Tag Archives: appositives

Why the second comma?

The Editors’ Association of Canada email list has lately had a discussion on the topic of sentences such as “Victoria, BC is a pretty place” – or should that be “Victoria, BC, is a pretty place”?

It’s quite common not to use the second comma. And in fact in most cases one is not too likely to misunderstand the sentence without it. But does it belong there, strictly speaking? And if so, why? Continue reading

I’d say that if you want to, you can write it this way

A fellow editor was having a contretemps with a colleague who insisted on putting a comma after that in constructions such as I’d say that, if you want to, you can write it this way and You can see that, the more you know, the more you know you don’t know. The theory is that these are appositives – parenthetical insertions, effectively – and should be set off on both sides by commas.

The two cases cited are actually not identical. When the phrase is integral, one cannot treat it as parenthetical, and so in particular it’s actually incorrect to put You can see that, the more you know, the more you know you don’t know. This would imply that one could have You can see that the more you know you don’t know, which one cannot; the the…the is a coordinated pair (and, for the curious, this the is not actually the normal the but is in fact descended from an instrumental case form of the demonstrative pronoun).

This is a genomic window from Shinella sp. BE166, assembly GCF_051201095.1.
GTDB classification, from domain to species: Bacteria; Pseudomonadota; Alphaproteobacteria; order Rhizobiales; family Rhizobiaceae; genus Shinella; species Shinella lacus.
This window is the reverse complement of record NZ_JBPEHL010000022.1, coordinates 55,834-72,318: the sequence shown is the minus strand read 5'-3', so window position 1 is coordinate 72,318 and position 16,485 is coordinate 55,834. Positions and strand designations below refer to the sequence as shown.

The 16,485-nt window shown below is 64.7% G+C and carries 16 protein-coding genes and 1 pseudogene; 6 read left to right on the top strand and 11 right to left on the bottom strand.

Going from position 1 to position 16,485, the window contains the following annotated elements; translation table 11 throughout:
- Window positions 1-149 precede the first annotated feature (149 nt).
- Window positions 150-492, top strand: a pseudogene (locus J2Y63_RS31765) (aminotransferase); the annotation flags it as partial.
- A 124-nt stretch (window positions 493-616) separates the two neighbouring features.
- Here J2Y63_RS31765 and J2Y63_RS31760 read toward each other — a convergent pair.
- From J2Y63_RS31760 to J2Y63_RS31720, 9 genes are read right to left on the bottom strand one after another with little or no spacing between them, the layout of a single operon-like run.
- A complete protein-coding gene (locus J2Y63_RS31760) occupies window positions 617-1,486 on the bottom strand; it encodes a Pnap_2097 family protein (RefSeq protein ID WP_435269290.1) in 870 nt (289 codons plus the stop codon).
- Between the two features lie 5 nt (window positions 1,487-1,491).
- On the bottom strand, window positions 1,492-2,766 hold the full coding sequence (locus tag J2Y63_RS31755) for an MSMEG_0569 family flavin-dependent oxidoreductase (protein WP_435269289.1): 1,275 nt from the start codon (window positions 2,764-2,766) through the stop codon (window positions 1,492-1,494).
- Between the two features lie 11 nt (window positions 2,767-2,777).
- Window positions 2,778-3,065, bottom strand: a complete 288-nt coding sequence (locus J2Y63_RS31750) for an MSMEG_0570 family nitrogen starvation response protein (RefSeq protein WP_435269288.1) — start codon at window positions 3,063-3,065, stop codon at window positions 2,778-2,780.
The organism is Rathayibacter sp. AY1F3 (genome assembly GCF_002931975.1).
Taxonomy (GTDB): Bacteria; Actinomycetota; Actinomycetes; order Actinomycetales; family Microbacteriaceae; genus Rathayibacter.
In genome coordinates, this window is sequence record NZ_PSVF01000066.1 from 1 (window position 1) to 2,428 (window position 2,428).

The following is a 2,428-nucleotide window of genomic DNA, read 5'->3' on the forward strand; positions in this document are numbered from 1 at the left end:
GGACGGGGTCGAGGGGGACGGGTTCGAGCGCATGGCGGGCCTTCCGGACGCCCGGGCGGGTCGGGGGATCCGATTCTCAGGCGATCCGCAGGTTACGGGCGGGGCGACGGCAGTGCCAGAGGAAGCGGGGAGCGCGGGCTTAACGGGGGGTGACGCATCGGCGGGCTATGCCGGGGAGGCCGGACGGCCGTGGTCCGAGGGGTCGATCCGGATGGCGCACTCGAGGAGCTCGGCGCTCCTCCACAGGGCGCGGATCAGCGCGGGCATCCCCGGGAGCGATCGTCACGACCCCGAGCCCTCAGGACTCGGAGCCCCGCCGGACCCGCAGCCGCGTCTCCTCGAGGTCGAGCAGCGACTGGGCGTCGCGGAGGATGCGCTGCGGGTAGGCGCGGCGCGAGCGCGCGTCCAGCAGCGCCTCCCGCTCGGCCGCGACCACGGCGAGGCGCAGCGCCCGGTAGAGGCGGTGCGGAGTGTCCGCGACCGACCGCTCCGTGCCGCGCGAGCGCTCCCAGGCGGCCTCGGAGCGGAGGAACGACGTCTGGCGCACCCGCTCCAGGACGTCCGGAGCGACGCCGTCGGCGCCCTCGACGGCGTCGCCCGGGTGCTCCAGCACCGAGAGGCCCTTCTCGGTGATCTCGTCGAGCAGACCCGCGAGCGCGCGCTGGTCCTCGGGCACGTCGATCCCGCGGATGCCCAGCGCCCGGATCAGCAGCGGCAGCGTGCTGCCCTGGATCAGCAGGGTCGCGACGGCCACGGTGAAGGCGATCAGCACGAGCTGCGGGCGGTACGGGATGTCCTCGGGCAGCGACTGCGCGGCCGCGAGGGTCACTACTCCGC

As to the sentence I’d say that, if you want to, you can write it this way, one can indeed remove the if you want to and still have a coherent sentence (if, in this case, a jerky one), and so it can be treated as a parenthetical, but one is not required to do so. That introduces a subordinate clause that can stand on its own syntactically (unless it’s subjunctive), and anything that can stand on its own as a sentence can follow the conjunctive that without a comma. Anything – try it. (Sometimes it’s a bit lumpy, of course, but it’s not wrong.) That includes if X, Y as well as similar constructions such as because X, you can Y.

So you have a choice: either that introduces you can write it this way with the parenthetical insertion of if you want to, or it introduces the whole clause if you want to, you can write it this way. In the latter, no comma is used.